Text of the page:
Scallop Fishery Management

Fishery Management

The Tasmanian commercial scallop fishery extends to 200 nm, except Bass Strait, where jurisdiction covers 3-20 nautical miles offshore (NRE, 2005) (see Table 1 for a summary of the fishery). The fishery is managed by an individual transferable quota (ITQ) program, which was implemented in 1986, as well as several input controls. Since 2003, the fishery has been managed under a spatial management approach, referred to as a paddock fishery, whereby all areas are closed to fishing, except that certain areas can be opened after a stock assessment is completed. The current Tasmanian scallop fishery management plan, implemented in March 2010, is a collection of detailed fishery rules governing the fishery. A draft document, A Management of the Tasmanian Scallop Fishery – Policy and Decision Making Guidelines, describes the framework for management of this fishery, including goals, objectives, and strategies.

This strategy specifies some main criteria that need to be satisfied for a specific area (paddock) to be opened (and remain opened) to fishing:

1. Minimum size or age – At least 80% of scallops must be greater than minimum legal size (90 mm SL) or at least 80% of scallops are ages 3+, corresponding to at least two major spawning opportunities. Alternative minimum size limits can be established, in cases where it can be established that scallops have had the opportunity to spawn at least twice prior to harvest.

2. Commercial viability – Potential fishing areas are prioritized based on anticipated economic returns, catch rates, market suitability, and estimated costs of fishing. Commercial viability is subjectively determined by the Scallop Fishery Advisory Committee (ScFAC), which is largely comprised of industry members.

3. Listing candidate open areas – The spatial management regime requires areas to be assessed to characterize population structure and extent of candidate scallop beds before being considered for commercial harvesting. Initially, state-wide surveys are conducted using industry scallop vessels that can retain limited tonnages of located scallops (50 t survey area cap for six areas; 300 t State-wide, see Figure 4). If surveys reveal that the size structure indicates a discard rate no larger than 20% prior to an opening, then the surveyed area can be considered as a candidate area for a fishery opening. The effect of the spatial management regime is essentially a rotational harvest system.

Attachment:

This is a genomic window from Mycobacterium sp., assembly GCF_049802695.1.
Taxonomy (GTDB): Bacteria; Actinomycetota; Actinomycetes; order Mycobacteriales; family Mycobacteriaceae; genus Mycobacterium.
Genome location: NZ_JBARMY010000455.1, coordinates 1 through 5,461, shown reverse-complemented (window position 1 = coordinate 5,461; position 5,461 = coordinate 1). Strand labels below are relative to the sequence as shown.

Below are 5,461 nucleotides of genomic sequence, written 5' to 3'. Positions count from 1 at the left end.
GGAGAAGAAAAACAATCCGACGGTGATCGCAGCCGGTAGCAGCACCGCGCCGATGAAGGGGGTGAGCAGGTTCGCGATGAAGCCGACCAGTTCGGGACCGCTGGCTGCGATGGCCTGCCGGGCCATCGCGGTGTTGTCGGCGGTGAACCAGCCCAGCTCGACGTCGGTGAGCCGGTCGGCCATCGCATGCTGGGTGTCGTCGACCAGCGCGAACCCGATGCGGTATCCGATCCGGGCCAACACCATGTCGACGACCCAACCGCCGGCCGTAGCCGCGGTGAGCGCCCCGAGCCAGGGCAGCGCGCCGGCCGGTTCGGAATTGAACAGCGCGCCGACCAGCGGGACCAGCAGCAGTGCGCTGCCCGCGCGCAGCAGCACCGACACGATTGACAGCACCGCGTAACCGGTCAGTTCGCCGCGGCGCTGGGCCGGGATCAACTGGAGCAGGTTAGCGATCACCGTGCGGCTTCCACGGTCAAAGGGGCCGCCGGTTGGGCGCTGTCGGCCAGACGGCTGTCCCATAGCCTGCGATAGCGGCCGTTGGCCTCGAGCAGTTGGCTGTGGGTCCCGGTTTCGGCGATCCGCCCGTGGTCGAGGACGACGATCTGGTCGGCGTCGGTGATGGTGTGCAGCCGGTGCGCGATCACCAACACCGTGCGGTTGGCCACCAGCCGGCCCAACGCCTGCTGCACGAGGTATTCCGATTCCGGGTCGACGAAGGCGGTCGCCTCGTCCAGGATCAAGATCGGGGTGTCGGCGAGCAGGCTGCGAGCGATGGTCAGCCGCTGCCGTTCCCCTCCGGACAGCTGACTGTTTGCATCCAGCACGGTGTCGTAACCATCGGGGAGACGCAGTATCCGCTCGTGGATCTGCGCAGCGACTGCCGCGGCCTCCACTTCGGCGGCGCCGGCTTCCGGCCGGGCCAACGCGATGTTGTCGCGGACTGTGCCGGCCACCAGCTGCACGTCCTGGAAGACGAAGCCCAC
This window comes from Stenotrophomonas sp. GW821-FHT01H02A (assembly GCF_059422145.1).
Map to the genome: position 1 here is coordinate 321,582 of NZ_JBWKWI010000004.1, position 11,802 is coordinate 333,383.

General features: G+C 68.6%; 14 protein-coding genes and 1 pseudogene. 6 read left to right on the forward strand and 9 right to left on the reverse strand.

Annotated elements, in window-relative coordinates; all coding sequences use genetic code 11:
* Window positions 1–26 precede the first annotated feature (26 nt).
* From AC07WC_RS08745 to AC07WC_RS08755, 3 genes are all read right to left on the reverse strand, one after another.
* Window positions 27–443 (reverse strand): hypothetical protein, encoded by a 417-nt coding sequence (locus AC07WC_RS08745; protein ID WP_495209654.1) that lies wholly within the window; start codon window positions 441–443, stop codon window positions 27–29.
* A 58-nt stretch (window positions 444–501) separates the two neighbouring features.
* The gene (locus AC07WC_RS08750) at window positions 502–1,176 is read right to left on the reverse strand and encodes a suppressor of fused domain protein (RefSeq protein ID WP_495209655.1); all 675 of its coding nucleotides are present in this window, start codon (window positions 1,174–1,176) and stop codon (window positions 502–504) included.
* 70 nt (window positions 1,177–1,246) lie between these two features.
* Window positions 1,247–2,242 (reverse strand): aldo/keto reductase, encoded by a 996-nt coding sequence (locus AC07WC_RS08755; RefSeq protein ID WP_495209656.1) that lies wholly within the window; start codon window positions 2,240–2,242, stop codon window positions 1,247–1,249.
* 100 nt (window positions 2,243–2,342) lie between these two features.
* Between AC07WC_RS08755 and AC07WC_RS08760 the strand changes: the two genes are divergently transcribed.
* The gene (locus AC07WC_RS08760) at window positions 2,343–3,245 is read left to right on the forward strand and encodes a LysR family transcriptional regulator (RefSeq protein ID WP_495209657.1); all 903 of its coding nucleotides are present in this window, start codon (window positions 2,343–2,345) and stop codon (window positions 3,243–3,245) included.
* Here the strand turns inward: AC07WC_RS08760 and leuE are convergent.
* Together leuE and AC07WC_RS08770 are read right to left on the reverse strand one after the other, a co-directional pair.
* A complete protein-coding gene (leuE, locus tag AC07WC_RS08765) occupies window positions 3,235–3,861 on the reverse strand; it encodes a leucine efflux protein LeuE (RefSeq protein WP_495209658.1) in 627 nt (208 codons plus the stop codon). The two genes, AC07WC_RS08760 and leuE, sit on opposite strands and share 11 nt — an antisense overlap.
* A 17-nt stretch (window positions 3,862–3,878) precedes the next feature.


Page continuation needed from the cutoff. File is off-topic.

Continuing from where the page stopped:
4. Discard threshold – If a vessel has more than two dredge tows in which ≥20% of scallops are less than minimum size, then the vessel should move at least 250 m. If such discard rates persist, then the coordinates should be reported for potential mitigation measures.

5. Meat recovery guideline – As a general guideline, meat recovery (adductor muscle and roe) should be >11.8 g corresponding to <85 scallops/kg.

Photo credit: Bob Lister
Photo credit: Bob Lister
Photo credit: Julian Harrington

Details on the current management controls for the Tasmanian Scallop Fishery is provided on the Department of Natural Resources & Environment (NRE) website at the link: